Perhaps the only surprising thing about the news that Google’s getting into the domain name registration space is that it didn’t do it earlier.
When you consider that so much of its business is Web based and that it seems to try its hand at just about every Internet-related venture going, it’s taken a while for it to come around to the idea of registering domain names. Perhaps it’s only just found a way of making money out of it.
The service is currently in beta and is invite-only (you can register for an invitation code here), but should Google Domains get a proper launch down the road, it’ll go up against the likes of GoDaddy, a giant in the business of domain name registration. GoDaddy has been operating since 1997 and just a couple of weeks ago filed for an IPO.
Google’s service, imaginatively called Google Domains, offers a number of features for those looking to register a domain name, including:
– no additional cost for private registration (a fee you currently have to pay with GoDaddy)
– creation of up to 100 email aliases, eg. help@your_company.com or sales@your_company.com, and so on.
– domain forwarding enabling you to point your domain to an existing one.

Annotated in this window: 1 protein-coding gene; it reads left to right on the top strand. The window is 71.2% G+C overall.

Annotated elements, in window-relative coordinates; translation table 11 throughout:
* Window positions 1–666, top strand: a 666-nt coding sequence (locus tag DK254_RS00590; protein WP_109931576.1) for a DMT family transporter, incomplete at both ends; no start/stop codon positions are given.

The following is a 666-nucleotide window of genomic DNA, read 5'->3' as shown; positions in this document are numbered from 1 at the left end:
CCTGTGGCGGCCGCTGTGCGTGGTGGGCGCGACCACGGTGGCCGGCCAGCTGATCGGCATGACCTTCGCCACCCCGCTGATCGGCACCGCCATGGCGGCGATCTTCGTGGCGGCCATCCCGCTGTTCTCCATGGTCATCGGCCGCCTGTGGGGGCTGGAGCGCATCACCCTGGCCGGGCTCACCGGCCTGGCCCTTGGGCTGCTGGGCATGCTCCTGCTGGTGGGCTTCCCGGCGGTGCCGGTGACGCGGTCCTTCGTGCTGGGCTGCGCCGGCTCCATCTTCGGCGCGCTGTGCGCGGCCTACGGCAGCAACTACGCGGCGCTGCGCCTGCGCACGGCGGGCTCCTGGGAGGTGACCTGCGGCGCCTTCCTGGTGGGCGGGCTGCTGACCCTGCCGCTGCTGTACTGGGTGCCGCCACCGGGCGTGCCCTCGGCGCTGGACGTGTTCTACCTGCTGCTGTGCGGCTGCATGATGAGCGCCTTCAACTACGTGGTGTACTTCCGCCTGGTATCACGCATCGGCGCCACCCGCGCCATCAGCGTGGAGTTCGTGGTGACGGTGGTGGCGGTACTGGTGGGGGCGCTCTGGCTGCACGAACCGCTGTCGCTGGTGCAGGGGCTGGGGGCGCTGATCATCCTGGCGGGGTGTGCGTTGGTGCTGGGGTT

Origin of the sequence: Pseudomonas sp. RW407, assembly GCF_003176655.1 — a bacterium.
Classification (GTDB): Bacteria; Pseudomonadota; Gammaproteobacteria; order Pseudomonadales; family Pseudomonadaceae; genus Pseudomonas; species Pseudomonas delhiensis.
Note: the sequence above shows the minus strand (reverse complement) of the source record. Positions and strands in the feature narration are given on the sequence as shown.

– domain management tools
– support for the hundreds of new domain endings (.guru, .photography, etc.) rolling out over the next few years
– phone and email support
Google won’t offer hosting for websites, but has partnered with services such as Squarespace and Wix to provide hosting services to its customers.
“We aren’t ready for everyone to join yet (you currently need an invitation code to buy or transfer a domain), so we want those who join to play an active role in helping us improve,” the Mountain View company said on its new Google Domains page. “We’re working hard to offer our customers the best domain experience possible, and we welcome your input, questions and feedback.”
Recent research conducted by Google showed that just over half of small businesses are operating without a website. It’s this group Google will be focusing on once its new domain name registration service is open to all.
- The best VPN services for 2022
- How to use AirDrop on a Mac
- Best Adobe Photoshop deals for January 2022
- How to change your Gmail name
- 4 Slack features that Microsoft Teams desperately needs